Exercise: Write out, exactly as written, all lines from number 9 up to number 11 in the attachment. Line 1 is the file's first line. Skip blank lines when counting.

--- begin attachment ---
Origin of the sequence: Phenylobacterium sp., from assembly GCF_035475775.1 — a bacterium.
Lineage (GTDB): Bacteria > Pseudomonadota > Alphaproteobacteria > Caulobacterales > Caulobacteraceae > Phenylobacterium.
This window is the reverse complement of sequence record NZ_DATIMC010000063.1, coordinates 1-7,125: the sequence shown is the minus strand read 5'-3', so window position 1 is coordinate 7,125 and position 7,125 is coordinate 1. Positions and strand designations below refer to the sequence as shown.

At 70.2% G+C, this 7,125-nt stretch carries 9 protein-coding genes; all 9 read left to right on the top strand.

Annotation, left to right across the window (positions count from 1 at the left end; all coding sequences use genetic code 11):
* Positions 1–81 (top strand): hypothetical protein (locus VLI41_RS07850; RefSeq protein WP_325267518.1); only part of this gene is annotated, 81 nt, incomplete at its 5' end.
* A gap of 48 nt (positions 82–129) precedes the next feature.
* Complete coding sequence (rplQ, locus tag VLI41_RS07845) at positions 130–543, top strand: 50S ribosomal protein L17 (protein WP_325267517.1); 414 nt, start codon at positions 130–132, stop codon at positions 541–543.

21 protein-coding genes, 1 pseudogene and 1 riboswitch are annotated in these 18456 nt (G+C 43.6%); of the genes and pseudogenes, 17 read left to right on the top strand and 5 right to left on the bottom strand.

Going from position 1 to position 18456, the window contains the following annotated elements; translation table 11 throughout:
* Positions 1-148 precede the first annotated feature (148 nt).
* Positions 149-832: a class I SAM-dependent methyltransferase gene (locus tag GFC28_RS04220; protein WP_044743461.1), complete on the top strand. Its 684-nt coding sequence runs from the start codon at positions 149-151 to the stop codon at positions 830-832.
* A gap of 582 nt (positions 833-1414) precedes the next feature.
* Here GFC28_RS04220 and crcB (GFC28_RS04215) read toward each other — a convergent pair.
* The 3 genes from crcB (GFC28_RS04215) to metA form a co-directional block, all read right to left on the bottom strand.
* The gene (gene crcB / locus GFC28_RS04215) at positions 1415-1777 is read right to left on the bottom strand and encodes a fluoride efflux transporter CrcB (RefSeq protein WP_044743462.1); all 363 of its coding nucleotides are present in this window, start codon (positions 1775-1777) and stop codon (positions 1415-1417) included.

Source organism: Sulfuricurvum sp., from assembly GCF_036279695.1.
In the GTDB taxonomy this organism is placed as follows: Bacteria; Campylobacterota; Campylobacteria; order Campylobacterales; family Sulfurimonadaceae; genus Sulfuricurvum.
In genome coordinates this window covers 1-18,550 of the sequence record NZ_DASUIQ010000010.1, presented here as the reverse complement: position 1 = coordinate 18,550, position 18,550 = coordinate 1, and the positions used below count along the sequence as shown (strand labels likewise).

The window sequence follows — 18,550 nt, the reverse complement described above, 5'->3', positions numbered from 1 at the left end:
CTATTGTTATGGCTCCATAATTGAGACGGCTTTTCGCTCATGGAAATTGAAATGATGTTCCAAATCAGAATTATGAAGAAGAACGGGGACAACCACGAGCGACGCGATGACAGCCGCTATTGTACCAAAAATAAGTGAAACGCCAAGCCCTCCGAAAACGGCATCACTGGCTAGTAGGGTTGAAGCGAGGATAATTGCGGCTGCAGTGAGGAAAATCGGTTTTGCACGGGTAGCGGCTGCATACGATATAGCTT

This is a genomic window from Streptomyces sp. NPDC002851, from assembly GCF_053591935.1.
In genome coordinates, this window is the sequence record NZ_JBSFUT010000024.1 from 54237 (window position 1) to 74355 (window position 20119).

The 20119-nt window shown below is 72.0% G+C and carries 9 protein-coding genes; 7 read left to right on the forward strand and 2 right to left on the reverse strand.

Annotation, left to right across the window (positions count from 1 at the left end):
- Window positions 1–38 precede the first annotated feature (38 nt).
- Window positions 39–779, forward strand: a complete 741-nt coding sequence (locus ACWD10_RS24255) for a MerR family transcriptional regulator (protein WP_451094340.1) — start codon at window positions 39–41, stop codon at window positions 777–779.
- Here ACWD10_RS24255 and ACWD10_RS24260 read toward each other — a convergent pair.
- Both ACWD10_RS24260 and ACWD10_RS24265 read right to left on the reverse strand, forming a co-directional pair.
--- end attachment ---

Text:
21 protein-coding genes, 1 pseudogene and 1 riboswitch are annotated in these 18456 nt (G+C 43.6%); of the genes and pseudogenes, 17 read left to right on the top strand and 5 right to left on the bottom strand.

Going from position 1 to position 18456, the window contains the following annotated elements; translation table 11 throughout:
* Positions 1-148 precede the first annotated feature (148 nt).